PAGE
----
Costume design by Henri Gjestvang 

Flamenco coaching by Lourdes Fernandez

Actors:
Alejandro de Mesa Palau - Nataniel
Fernanda Mandagará - Vladine
Ciara Molloy - Bianca
Ged Petkunas - Matias

Musicians:
Ella Bellsz - Accordion
Tom Bauling - Guitar

 

Second Draft @ The Brazilian Embassy in London on 30 Sep and 01 Oct 2016:

Produced by Emi Del Bene

Lighting design by Ben Jacobs 

Costume design by Henri Gjestvang 

Voice coaching by Leon Trayman

Flamenco coaching by Lourdes Fernandez

Documentation by Hannah Jones

Actors:
Alejandro de Mesa Palau - Nataniel
Fernanda Mandagará - Vladine
Ciara Molloy - Bianca
Ged Petkunas - Matias

Musicians:
Ella Bellsz - Accordion
Birte Widmann - Flute & Vocals
Tom Bauling - Guitar

 

First Draft @ Limehouse Town Hall in London on 25 Sep 2015:

Set Provocation by Eduardo Padilha

Guitar by Gui Tavares

Costumes by the company

Assistant Director: Lucy Bishop

Flier by Andrew de Almeida Silva

Front of House Bill Uden

Photos by Garry Hamilton
 

Actors:
Alejandro de Mesa Palau - Nataniel
Najla Ferreira Kay - Vladine
Paula Rodriguez - Bianca
Paul Sebastian Mauch - Matias

YOU FIND BELLOW A POECTIC BIOGRAPHY OF JÔ BILAC BY THE PLAYWRIGHT HIMSELF AND AN INTERVIEW WHERE HE SPOKE TO US ABOUT THE PLAY TURMOIL, HIS LIFE AND WORK:

Jô Bilac by Jô Bilac

Bio sent to Dende by email on 11 Sep 2015.

Carioca (born in Rio)/ fascinated by plants and cats. I have written many texts on the beaches / in Internet cafés / The city of Rio, a paradox of beauty and horror, has always been a reference, comprising the characters within its own paradoxes. Today I live in São Paulo, I write from the terrace, amongst the skyscrapers. My first text written here was "Kiss My Tombstone" with Marco Nanini as the protagonist, playing an ardent fan of Oscar Wilde who desecrates his grave at Pere Lachaise / Paris.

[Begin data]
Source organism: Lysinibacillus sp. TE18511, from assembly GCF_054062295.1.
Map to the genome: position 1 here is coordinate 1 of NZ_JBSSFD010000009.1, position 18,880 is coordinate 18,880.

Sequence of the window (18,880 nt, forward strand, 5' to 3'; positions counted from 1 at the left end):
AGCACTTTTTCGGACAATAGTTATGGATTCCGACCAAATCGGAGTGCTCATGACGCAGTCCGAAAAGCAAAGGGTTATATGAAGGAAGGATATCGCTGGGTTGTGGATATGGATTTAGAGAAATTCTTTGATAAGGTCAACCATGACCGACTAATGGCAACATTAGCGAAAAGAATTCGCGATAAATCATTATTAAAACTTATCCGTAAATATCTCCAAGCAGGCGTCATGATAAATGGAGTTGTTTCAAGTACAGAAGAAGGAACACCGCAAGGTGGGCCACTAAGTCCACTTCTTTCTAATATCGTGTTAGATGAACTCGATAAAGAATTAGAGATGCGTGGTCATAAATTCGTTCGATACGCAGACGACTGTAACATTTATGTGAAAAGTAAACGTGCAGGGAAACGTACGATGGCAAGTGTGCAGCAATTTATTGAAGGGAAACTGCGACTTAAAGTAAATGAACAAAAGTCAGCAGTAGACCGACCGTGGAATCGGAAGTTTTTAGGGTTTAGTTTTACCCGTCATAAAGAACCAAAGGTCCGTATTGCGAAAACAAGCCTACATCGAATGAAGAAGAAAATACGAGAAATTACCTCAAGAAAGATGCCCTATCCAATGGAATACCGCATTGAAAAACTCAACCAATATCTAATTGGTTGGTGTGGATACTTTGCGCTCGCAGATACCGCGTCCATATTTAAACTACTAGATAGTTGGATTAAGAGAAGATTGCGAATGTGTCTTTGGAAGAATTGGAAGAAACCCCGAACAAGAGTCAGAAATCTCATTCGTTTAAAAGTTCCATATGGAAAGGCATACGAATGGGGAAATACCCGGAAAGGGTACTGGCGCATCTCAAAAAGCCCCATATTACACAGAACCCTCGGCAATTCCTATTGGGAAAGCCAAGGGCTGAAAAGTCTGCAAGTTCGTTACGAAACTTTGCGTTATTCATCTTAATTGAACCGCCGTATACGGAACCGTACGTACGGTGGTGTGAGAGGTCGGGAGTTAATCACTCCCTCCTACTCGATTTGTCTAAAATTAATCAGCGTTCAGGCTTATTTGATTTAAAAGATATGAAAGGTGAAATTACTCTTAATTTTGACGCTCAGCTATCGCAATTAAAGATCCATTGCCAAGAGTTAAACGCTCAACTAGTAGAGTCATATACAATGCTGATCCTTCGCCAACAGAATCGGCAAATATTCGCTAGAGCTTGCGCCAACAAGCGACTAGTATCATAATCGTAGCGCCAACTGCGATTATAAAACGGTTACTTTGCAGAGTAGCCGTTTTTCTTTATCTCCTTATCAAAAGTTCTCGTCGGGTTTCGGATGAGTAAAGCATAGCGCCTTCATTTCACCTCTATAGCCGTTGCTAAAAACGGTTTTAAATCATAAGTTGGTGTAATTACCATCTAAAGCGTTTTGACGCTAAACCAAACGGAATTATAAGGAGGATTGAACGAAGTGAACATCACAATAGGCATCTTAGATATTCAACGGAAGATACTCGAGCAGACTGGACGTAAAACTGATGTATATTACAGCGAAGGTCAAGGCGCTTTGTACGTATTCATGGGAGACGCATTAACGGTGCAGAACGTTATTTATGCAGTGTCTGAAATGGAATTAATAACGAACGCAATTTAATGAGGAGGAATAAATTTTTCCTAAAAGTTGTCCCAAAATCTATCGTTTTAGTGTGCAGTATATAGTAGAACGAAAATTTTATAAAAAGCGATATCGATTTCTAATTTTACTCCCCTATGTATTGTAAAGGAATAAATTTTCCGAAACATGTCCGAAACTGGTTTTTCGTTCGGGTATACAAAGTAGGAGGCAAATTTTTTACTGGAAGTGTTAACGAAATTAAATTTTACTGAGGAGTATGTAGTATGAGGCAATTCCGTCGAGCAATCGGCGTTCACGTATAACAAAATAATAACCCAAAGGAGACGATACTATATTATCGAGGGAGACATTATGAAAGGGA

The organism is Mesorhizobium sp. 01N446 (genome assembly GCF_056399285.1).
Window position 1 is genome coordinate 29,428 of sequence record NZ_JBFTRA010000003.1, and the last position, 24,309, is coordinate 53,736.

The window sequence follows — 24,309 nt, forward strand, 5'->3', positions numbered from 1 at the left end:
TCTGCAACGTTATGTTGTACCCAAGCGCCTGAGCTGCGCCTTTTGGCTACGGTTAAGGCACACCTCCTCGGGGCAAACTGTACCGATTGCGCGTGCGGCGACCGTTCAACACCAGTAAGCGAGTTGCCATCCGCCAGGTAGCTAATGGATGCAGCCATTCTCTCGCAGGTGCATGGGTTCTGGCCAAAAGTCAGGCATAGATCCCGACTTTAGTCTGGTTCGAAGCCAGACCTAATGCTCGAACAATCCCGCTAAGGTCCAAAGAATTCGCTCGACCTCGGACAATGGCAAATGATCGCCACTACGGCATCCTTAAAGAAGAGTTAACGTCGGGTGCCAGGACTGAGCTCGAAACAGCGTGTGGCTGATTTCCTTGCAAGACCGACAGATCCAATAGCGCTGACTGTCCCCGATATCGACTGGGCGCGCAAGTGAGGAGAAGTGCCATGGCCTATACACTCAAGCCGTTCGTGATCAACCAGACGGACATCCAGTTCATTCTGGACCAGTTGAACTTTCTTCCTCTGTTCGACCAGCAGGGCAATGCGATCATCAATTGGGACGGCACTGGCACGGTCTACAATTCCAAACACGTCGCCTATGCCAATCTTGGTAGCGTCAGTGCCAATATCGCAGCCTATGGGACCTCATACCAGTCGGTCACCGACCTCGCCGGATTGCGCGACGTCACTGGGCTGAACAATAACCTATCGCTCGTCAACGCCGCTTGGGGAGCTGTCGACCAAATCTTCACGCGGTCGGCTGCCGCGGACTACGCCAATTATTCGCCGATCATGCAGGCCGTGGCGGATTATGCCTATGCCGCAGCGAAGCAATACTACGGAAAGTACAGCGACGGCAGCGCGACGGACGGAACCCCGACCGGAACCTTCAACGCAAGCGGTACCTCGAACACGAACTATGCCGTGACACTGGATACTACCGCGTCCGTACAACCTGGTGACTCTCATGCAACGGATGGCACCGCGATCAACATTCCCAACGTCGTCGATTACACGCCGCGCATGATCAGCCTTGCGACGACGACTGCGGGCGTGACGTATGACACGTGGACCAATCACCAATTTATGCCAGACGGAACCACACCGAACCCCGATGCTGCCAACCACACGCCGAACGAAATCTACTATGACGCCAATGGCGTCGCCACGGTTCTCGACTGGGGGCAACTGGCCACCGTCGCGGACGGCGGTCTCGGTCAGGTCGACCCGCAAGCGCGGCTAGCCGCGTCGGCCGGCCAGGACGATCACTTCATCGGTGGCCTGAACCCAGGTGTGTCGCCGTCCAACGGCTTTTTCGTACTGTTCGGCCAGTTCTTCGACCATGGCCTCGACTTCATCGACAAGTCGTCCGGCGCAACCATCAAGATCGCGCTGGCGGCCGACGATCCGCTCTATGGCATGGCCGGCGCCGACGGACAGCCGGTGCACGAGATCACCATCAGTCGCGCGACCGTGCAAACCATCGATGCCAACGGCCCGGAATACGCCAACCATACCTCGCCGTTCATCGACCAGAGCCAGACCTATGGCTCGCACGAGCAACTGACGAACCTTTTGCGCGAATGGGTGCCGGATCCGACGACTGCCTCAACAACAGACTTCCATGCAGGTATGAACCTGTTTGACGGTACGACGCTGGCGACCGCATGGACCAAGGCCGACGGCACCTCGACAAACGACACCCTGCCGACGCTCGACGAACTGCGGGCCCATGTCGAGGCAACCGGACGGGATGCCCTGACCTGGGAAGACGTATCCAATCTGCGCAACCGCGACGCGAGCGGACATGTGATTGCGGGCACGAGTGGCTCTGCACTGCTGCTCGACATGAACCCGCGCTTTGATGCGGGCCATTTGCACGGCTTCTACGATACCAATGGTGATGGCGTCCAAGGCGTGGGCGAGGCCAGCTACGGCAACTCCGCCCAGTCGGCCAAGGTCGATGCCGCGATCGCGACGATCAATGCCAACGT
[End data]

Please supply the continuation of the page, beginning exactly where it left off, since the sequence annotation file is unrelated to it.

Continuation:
I come from a bourgeois, upper middle class family from the Urca neighbourhood, which consumed art with as entertainment. And that meant  unbridled consumption as a way to placate the emptiness of their own lives. And the lack of empathy with each other.

I ended up in the theatre by insistence. Not mine, but from the grief that consumed me, seeing myself so detached from the values I learned at home. I lived abroad / I trained a lot in childhood and adolescence, as a way to learn the Portuguese language in prose. I learned to feel the words. I thought I was going to become a novelist since my childhood. At 16 I saw a play by Nelson Rodrigues and I was fascinated, I understood theatre beyond entertainment / and the artist as artivist. I decided that I would become an artivist. Acting in the world through art.

Besides writing / I worked over the years as a curator / manager of public cultural spaces in Rio. Gláucio Gil Theatre in Copacabana / the Planetarium in Gávea and the Sergio Porto theatre in Humaita neighbourhood.

I managed to produce my first plays through the sponsorship of wealthy friends of my family. Who cut relations after they went to see the plays and discovered that the content was an affront to their values. Without sponsorship and still unknown in Rio, I worked at a video rental shop to continue bankrolling my artistic choices. The job at the video store helped me get in touch with film in an intense way, I devoured everything I could. And from then on, I recognized the influence of cinema in my writings. The cutting / editing / the image crossed by the word. I often say that I graduated from Martins Pena Drama School and the video rental where I worked.

In 2010, after writing "Savannah Glacial" (a play that won awards and nominations) I abandoned everything and went to live in Berlin. I returned two years later to write "Popcorn", which was part of a personal trilogy, which would be completed later with "Blood in the Sandbox." Three texts that departed from a writer protagonist.